London was in crisis after the Second World War. A rapidly expanding population and severely reduced housing stock forced the Government of the time to look further afield. Their eyes settled on the distant fields of north Cambridgeshire. For the social historian, the play is a fascinating canter through some of the events that defined Britain of the late twentieth century. We are offered political debate and decision-making in the guise of TV quiz shows of the various era [who remembers Blankety Blank without an involuntary shudder?]. Songs which are clearly derived from the music of Abba and the Beatles illuminate the subject matter. The central character of Peter catalogues historical events that provided the background to the tale of Peterborough’s reinvention as a new town. The Great Train Robbery; Liverpool FC’s seemingly endless appropriation of the 1st Division trophy; Dixon of Dock Green; the Thatcher administration, Aids and the economic straights which are now the nation’s plight; all, and much more, jog the memory and provide the context.
The story of Peterborough itself benefits from this contextual placement. From the annexation of vast acres of agricultural land by compulsory purchase to the hopelessly optimistic installation of a fixed-price community central heating system [so warm it melted snow on the streets], the city grows in stature and in status throughout the evening with the cathedral acting as a touchstone of immutability throughout. It is subject to the normal ups and downs of life and the major protagonists in its story are affected likewise. At the head of Peterborough Development Corporation, Wyndham Thomas, was clearly a visionary colossus who drove through his ideas with the enthusiasm and support of a loyal and believing team. The story is one of their qualified success.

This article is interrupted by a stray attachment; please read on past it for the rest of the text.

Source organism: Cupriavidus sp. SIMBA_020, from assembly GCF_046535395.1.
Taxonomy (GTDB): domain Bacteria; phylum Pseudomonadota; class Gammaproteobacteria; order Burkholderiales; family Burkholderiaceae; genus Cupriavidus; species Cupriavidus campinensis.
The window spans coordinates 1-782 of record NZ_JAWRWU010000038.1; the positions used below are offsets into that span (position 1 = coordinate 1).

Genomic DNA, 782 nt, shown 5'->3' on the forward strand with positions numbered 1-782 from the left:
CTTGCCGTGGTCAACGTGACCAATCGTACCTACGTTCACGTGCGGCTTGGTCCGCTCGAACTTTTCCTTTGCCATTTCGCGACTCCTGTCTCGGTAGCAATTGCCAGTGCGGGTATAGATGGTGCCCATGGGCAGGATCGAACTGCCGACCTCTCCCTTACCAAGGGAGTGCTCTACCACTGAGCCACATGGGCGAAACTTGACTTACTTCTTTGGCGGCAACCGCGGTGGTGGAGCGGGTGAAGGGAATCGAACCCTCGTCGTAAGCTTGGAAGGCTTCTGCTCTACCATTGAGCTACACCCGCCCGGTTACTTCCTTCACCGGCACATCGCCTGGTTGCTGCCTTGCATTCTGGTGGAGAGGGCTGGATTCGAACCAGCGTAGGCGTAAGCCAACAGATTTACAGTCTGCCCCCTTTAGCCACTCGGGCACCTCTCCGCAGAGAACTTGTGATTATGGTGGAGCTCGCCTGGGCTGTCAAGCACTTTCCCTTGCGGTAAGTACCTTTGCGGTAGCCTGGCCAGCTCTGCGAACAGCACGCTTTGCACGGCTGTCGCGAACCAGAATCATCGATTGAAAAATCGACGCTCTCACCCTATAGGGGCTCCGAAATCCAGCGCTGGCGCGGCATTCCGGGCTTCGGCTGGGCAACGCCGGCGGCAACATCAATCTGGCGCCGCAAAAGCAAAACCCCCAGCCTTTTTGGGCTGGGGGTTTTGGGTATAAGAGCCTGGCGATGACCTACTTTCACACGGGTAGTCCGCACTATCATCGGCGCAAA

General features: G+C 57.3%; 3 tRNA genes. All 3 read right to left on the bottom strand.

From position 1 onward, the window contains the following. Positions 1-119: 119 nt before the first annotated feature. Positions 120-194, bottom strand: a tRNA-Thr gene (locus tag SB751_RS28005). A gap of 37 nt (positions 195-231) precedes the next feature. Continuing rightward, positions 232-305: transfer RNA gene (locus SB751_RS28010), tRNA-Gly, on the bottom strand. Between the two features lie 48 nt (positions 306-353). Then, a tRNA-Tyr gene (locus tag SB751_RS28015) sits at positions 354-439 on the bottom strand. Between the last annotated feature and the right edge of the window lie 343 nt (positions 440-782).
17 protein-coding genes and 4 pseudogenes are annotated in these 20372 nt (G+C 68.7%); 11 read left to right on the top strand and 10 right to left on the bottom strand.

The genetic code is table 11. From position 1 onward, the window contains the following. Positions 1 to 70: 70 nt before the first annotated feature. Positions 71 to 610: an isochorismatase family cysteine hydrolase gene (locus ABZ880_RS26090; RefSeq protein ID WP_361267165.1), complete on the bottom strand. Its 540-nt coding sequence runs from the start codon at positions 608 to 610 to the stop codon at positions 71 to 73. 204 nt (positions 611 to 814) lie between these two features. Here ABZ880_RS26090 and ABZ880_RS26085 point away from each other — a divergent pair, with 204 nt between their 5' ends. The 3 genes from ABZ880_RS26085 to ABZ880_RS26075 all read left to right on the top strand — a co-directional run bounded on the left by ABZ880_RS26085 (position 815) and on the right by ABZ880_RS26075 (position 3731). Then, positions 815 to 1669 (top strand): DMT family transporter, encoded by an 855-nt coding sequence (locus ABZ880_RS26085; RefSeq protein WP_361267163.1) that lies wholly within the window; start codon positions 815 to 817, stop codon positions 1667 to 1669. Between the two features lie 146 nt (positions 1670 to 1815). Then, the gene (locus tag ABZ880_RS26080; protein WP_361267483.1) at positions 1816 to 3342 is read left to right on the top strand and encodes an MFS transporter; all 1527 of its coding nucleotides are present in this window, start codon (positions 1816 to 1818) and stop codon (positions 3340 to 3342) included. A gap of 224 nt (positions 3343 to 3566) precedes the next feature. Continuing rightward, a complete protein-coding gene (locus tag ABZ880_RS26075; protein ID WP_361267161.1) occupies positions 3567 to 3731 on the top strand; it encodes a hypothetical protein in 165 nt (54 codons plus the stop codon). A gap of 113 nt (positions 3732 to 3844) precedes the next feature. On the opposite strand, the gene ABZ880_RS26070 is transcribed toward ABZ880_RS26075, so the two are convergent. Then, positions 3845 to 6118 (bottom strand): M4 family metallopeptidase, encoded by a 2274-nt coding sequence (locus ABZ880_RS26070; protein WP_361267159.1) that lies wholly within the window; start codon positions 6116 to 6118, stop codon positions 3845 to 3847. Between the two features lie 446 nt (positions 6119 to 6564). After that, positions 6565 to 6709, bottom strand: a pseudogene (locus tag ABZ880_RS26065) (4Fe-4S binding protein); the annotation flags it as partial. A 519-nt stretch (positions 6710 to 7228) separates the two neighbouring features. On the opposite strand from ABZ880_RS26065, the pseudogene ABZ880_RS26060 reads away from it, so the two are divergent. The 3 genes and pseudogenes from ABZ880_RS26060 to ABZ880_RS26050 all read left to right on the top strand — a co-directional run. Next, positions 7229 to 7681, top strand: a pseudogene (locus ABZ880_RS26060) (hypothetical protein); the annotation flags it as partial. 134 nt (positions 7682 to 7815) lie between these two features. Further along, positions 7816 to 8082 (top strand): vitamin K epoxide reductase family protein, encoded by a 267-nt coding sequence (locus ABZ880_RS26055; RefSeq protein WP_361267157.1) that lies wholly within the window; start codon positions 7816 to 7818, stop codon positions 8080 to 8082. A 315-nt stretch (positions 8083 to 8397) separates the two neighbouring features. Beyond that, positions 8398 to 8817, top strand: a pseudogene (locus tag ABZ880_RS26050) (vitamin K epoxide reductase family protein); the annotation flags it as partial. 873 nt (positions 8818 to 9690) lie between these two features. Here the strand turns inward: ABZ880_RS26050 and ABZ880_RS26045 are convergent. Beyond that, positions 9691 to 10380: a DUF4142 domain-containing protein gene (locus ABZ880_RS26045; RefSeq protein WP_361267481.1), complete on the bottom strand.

The emigrant London family of Jack, Mary, Peter and Janice work, play, love, laugh, fight and die. Their story is intensely normal. It’s one that was played out in thousands of houses across the country. What is interesting is Emson’s version that sees an unbreakable bond being created between the people and the place. Initially resistant to the move out, Mary wants to return, ultimately, to Peterborough to pass her remaining days. It is a touching accolade for her adopted home.
There are some lovely songs that enrich the piece. Egerton’s touch is assured with a real mastery of musical style and genre being very much in evidence. His New Town Blues is an especial triumph. The performances, the design and the direction are clear, giving pride of place to the inspiration for the whole endeavour – the flawed diamond that is Peterborough.